Adham Smart is a writer and translator from London and an eternal student of Western Armenian. He was three times a winner of the Foyle Young Poets of the Year Award and has been published in a variety of magazines and anthologies, including The Rialto, And Other Poems, The Missing Slate, The ISIS, and The Salt Book of Younger Poets. His first book of poetry, yes yes mouth, is published by Valley Press.
The physicist Artem Manvelyan stands for a moment in the shadow of the eleventh century Vahramashen Church, the slopes and plains surrounding Mount Aragats stretching away beneath his feet. “Էս տեղերին ծանօթ եմ,” he says – I’m familiar with these places – and continues on his surefooted way.
These words, which echo and upend a line from poet Avetik Isahakyan’s Bingyol, in which a lamenting lover in unknown territory asks for directions, are those of a scientist who has explored the fabric of the universe using the technical instruments housed at his research station a few kilometres up the mountain. In more than one way, he knows where he is; the ancient church and next-door fortress of Amberd are his neighbours at the Aragats Cosmic Ray Research Station (set up by the real-life Armenian scientist Artem Alikhanian on whom Manvelyan is based), the local landscape has been a test site for his thoughts, but he also understands his place as a collection of atoms in a cosmos which he is making knowable through his work.
However, money and interest for intellectual study are scarce until it is useful in war; or, to be less cynical, war is a greedy god; and states, bewildered and scared, pour libations of cash into disciplines they think might make it go away. Once the god is fed, the money dries up. Though we see the research station become a celebrated pin on the map of Soviet Armenia, it is constantly under threat, only receiving the funding it needs when developments in nuclear warfare panic the world into studying the nature of reality as a means of extermination. The lab’s current status here in the real world is much the same – uncertain as a result of underfunding in an era where stargazing is increasingly a tycoon’s pastime.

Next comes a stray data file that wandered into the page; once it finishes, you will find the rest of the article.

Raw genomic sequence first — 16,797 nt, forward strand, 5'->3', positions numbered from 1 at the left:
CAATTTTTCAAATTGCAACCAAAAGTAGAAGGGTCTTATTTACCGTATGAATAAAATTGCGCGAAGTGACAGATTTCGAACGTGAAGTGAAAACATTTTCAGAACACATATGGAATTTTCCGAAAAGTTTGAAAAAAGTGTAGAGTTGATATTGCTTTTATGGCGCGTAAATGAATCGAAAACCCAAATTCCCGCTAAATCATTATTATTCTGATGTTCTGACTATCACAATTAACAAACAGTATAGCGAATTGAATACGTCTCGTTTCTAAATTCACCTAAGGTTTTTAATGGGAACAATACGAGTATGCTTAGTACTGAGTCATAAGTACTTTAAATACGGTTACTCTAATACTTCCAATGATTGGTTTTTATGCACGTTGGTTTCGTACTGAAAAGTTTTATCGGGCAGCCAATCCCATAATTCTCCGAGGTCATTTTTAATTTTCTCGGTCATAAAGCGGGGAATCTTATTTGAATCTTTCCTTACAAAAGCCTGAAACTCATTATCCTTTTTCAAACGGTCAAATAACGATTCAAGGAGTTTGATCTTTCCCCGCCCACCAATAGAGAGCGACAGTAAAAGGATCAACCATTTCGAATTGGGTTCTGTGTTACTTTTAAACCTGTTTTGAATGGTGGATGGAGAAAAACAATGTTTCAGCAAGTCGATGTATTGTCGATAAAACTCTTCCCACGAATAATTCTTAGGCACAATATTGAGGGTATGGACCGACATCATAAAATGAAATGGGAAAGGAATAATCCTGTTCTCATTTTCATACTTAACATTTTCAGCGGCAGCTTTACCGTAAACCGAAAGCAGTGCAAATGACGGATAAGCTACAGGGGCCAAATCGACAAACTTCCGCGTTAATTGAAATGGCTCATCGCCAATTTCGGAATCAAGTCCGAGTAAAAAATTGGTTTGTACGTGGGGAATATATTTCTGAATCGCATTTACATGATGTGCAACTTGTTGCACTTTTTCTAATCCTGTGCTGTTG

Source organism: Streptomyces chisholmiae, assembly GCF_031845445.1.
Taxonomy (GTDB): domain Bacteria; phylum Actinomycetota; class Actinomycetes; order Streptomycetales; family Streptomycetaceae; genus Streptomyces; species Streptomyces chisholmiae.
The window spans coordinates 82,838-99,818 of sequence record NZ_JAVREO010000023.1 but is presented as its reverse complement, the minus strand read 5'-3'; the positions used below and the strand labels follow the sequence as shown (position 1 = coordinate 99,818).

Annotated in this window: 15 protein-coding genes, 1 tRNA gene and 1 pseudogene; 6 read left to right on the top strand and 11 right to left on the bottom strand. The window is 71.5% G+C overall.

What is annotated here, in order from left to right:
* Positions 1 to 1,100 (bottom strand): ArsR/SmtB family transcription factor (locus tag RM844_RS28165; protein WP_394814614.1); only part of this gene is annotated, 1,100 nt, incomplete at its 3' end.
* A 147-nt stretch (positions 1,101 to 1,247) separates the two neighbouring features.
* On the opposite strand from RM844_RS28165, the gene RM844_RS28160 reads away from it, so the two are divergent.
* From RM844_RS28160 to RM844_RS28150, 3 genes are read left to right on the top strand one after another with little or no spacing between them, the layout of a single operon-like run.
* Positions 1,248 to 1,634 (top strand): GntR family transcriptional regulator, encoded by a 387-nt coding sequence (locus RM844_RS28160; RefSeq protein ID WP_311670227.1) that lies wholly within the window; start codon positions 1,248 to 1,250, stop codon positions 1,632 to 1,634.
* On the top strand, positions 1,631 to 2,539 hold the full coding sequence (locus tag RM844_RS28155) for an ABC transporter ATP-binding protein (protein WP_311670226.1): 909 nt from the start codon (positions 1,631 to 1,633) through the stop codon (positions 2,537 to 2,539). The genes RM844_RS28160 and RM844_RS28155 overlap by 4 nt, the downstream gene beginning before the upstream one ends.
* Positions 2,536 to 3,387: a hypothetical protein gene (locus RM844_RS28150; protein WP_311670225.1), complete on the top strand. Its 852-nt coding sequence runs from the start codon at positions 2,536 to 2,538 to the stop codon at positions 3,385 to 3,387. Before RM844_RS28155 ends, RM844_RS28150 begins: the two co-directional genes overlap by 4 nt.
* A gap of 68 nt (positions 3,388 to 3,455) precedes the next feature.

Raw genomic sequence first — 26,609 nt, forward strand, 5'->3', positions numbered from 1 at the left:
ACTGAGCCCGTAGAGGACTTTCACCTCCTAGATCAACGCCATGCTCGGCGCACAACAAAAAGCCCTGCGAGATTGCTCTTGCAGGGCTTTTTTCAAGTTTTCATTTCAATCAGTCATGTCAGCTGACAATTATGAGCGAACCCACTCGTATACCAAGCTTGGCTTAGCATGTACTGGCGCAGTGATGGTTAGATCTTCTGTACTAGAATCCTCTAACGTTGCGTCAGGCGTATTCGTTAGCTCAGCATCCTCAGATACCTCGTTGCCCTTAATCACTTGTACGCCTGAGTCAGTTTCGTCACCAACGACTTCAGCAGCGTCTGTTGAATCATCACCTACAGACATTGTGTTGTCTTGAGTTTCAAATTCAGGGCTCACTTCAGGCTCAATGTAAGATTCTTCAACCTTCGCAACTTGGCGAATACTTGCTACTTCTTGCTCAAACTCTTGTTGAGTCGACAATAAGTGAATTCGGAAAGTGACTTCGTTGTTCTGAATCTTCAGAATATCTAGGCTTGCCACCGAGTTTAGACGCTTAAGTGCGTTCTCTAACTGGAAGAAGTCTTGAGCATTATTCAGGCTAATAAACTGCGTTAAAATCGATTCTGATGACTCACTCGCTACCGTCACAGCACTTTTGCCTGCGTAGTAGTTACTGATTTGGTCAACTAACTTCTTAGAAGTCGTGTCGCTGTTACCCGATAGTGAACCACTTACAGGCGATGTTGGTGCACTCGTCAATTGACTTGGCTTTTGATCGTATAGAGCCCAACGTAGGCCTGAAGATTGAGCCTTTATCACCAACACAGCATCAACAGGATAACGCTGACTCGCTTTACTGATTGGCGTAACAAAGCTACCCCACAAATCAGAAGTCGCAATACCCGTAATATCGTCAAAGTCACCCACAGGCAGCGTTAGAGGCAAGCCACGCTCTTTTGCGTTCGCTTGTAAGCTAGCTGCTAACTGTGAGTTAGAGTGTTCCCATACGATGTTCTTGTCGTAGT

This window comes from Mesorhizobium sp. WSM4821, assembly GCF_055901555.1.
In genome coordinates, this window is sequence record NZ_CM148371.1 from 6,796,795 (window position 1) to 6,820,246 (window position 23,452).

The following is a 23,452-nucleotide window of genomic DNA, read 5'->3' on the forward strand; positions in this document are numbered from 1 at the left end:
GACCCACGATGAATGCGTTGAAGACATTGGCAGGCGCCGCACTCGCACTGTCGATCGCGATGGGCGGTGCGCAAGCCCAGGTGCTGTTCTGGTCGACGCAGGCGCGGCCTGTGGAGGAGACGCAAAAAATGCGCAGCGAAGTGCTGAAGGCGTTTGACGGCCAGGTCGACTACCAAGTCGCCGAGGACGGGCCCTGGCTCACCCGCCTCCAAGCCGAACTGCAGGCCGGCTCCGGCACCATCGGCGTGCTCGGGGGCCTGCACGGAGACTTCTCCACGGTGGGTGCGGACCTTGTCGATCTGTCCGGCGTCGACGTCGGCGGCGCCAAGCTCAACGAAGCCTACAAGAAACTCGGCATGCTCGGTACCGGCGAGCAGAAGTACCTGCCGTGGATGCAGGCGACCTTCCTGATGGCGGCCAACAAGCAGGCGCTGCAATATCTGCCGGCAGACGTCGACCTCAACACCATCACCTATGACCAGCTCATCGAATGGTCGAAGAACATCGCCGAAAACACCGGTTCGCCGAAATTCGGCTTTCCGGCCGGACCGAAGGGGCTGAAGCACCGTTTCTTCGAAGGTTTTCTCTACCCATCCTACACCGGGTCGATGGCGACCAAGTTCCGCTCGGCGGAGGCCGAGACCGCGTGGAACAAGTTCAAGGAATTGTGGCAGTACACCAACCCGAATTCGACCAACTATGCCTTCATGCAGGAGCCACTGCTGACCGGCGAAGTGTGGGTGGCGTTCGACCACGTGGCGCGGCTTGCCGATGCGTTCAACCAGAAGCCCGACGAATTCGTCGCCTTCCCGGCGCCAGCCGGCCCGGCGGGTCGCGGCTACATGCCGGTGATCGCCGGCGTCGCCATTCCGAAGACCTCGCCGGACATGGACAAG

There are many satisfying instances of cinematic geometry: three men symmetrically donning their jackets after a game of football; two men walking through Yerevan, shading their eyes against the sun; the flight of the camera over a forest canopy which tessellates into the chequerboard skeleton of a dilapidated roof, under which Manvelyan and his wife Lyusya lie in each other’s arms, looking up into space. The film is laced with patterns like these, just as the physical world is an ever-changing tapestry woven out of the same few particles obeying the basic rules of their interactions.
One of the most seductive aspects of Soviet presentation of itself is the way that science and art are seen as equally valuable. In the hazy light of the nuclear age, which dawns halfway through the film, after the destruction of Hiroshima and the end of the war, the now popular research station is descended upon by a crowd of fans. A young woman engages Manvelyan in conversation, and when he says he does not care for poetry, she seems affronted: “Everyone’s interested in the problems of physics and poetry, no?” Otherwise, why would Manvelyan have chosen Mount Aragats as the location of his lab, a mountain exalted by none other than Avetik Isahakyan? I’m familiar with these places – the poetry of the cosmos is one and the same as the poetry of the earth.
Watch Under Soviet Skies on Klassiki from 25 May to 1 June.